First off, the way towards the clog isn’t a straight line, so your efforts to use a long “stick” to reach into the drain’s depths will only prove futile. In other words, a coat hanger cannot snake its way through the pipes’ curves, making the entire effort a waste.
How to Unclog a Double Sink with a Garbage Disposal (And Stop It from Backing up into the Other Sink)
The typical response (at least by most people) to an obstructed kitchen sink is to use a plunger.
This method, however, will do diddly squat when you’re dealing with a clogged double kitchen sink. Plunging away at one of the sinks will only cause the other side to begin filling up with water. Do the same thing on that side and you’ll end up with another overflow, this time on the other side. It’s a merry-go-round that will give you the same results every time. Obviously, you need a different method.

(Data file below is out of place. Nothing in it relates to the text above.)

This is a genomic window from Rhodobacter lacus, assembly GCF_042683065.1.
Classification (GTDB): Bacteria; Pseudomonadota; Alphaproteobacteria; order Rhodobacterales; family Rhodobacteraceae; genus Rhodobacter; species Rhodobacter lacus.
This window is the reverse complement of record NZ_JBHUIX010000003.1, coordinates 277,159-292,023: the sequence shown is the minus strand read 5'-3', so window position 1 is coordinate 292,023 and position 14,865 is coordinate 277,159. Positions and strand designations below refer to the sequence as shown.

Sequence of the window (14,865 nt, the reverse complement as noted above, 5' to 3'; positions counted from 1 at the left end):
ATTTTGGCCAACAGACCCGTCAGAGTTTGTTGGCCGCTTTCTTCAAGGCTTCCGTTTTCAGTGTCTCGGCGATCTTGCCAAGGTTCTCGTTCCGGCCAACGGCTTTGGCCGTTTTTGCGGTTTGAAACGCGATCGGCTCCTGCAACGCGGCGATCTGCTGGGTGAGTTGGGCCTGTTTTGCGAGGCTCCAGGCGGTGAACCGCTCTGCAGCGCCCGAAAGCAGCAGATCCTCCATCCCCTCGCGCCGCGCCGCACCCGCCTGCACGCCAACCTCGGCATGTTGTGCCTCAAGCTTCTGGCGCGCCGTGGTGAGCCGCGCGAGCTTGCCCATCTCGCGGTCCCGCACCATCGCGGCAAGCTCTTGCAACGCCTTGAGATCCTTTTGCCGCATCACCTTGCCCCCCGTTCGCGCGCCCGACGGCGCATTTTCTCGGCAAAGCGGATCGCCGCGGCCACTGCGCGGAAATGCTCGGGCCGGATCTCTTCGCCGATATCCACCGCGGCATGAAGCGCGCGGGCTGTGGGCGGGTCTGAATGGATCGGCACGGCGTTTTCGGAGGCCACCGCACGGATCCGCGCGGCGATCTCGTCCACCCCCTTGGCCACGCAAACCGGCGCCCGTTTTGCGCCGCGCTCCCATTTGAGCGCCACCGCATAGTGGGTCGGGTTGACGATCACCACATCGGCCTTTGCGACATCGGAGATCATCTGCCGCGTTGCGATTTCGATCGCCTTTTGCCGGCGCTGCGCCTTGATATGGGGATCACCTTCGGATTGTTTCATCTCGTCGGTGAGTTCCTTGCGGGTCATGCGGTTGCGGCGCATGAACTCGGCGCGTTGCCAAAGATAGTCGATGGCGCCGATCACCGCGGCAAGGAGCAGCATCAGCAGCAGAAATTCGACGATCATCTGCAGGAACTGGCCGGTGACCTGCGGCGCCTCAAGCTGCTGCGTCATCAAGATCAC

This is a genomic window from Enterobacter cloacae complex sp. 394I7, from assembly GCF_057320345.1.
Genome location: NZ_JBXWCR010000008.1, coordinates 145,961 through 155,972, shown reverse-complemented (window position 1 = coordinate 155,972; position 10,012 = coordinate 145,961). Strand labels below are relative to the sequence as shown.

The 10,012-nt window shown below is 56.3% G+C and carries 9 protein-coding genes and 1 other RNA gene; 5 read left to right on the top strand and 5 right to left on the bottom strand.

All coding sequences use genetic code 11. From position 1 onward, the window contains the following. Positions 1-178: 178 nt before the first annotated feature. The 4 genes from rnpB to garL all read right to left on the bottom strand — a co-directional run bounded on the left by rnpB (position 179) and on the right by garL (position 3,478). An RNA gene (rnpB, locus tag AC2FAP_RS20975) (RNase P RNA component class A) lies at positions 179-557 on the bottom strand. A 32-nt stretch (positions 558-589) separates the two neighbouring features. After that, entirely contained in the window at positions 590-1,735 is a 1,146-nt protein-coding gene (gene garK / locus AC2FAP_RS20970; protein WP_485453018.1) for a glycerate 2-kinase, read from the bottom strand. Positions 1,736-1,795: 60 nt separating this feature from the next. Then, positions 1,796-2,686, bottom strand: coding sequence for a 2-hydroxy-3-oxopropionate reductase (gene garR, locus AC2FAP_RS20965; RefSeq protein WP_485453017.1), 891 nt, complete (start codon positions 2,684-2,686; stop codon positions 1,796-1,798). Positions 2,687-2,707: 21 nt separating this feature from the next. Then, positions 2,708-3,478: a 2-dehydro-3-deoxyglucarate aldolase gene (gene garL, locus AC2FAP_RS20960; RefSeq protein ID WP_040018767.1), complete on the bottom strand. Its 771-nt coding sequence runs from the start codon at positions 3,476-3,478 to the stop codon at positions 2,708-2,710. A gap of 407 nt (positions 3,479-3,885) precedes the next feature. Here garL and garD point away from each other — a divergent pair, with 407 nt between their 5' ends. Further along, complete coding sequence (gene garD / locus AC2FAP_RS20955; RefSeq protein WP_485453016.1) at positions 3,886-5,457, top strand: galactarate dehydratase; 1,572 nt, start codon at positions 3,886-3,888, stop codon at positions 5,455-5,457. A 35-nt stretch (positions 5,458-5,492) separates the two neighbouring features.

Believe it or not, unclogging a double sink with a garbage disposal requires a simple solution. Yes, you can still use the plunger, but for it to be effective, you need to plug up one of the drains first.
Here are the steps to stop your garbage disposal from backing up into the other sink:
- Fill the sink (the one not connected to the garbage disposal) with 3 to 4 inches of water—nothing more, nothing less.
- Plug up the other sink (the one connected to the garbage disposal), grab a sink plunger, and then position it over the plug. Make sure that you can feel the vacuum suction tugging at the drain plug before you start plunging away.
- After working the plunger up and down several times, unplug the sink, and then turn the faucet on. Run cold water down the garbage disposal drain. If it’s won’t drain, work the plunger again until it’s unclogged. If you’re not getting favorable results, then that means that the clog is too far deep down the drain for the plunging action to be effective.